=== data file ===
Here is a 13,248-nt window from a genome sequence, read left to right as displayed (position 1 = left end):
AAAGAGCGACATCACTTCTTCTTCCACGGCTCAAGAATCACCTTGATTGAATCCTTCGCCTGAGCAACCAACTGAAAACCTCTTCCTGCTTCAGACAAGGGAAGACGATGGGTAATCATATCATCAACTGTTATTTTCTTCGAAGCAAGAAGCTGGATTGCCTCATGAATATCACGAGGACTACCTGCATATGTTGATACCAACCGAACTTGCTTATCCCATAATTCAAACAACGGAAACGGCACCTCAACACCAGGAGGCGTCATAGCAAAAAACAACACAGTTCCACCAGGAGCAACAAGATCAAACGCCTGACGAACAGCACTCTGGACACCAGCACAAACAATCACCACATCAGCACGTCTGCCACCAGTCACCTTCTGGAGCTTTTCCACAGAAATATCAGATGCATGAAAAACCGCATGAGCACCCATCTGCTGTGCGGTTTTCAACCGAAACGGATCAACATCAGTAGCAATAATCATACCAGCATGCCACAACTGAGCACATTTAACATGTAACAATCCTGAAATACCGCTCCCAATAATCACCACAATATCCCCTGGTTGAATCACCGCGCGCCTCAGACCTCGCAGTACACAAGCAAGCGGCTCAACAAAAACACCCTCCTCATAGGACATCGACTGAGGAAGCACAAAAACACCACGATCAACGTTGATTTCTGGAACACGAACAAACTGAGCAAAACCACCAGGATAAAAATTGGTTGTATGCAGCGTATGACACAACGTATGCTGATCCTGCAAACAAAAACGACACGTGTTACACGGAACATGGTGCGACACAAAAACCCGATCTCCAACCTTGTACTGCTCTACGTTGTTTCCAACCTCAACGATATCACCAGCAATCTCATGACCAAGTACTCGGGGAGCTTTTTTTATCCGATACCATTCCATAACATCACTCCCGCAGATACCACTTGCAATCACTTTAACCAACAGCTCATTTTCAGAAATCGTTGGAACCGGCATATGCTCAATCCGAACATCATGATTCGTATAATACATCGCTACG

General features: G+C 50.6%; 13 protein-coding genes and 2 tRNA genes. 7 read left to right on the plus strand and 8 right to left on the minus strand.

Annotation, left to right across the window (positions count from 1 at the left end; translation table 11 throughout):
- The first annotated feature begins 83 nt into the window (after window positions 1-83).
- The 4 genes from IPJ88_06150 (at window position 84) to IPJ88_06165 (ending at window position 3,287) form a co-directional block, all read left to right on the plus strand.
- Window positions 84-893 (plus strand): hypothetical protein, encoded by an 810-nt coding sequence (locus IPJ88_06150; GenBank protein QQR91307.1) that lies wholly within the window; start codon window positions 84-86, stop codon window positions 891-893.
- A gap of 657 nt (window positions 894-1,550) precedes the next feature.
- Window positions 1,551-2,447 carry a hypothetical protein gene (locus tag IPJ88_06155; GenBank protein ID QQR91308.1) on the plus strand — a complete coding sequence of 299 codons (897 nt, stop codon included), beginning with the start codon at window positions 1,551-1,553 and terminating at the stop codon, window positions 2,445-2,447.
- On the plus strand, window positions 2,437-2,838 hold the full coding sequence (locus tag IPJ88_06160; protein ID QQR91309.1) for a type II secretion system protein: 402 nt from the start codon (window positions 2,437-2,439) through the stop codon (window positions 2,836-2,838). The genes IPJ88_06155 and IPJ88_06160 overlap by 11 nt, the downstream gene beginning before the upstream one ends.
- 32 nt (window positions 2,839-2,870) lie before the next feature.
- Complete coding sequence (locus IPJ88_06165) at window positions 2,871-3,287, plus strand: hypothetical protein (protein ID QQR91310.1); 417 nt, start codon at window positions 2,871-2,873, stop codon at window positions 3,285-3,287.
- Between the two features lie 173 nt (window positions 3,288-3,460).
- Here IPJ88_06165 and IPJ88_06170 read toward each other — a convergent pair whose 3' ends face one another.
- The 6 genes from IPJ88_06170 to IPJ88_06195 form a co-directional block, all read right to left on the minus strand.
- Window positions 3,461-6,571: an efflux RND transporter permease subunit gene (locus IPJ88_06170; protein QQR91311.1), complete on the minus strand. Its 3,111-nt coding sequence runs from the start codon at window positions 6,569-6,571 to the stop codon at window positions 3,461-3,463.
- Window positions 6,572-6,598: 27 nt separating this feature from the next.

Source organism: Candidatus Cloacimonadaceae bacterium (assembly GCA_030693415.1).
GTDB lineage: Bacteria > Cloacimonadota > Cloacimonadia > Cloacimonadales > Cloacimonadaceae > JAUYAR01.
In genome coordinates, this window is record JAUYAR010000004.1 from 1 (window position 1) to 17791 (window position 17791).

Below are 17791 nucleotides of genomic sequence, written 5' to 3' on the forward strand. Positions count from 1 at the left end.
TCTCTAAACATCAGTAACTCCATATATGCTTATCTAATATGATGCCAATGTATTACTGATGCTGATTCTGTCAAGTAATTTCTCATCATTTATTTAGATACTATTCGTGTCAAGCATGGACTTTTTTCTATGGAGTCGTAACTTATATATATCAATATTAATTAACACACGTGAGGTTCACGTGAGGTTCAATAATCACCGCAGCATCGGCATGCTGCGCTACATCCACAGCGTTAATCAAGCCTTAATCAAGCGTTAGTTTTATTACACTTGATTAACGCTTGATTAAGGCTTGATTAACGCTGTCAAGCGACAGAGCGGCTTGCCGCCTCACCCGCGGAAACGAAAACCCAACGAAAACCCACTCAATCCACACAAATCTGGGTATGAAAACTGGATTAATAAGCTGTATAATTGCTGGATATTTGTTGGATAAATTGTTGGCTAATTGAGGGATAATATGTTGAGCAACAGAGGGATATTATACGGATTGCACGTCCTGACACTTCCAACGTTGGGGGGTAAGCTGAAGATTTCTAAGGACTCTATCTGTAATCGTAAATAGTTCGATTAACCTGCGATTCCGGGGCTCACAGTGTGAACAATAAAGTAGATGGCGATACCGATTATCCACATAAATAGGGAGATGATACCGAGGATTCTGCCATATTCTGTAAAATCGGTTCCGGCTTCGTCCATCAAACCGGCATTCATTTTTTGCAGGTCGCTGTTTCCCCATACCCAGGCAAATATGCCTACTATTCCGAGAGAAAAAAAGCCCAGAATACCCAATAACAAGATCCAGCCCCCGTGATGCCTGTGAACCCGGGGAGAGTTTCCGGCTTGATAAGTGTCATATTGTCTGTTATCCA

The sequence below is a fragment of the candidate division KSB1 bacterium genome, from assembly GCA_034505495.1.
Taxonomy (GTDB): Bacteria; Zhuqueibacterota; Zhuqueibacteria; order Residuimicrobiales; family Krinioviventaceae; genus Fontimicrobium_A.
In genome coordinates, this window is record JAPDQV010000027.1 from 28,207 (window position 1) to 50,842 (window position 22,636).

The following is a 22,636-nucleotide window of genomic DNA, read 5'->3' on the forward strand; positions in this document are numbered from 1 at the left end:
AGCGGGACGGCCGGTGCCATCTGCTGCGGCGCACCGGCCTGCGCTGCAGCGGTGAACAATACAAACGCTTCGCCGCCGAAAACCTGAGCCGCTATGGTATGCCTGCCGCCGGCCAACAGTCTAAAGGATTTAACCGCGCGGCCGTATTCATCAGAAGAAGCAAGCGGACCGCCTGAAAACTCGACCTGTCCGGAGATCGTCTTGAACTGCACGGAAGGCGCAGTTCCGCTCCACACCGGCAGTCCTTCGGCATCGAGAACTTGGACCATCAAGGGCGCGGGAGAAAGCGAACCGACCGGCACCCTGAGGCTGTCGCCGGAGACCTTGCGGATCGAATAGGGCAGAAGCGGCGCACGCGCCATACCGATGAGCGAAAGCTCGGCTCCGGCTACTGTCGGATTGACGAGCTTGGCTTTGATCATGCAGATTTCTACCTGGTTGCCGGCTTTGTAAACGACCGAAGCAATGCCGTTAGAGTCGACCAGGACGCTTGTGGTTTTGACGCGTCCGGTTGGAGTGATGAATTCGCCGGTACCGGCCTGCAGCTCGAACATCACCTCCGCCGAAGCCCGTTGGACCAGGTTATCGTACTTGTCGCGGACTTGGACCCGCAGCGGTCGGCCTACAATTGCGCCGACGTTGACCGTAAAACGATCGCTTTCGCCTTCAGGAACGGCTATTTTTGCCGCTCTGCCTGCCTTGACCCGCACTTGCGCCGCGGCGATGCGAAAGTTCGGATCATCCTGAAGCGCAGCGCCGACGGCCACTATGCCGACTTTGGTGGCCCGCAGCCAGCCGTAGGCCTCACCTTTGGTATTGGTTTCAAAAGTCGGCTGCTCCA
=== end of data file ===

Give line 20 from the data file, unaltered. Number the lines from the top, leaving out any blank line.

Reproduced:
In genome coordinates, this window is record JAUYAR010000004.1 from 1 (window position 1) to 17791 (window position 17791).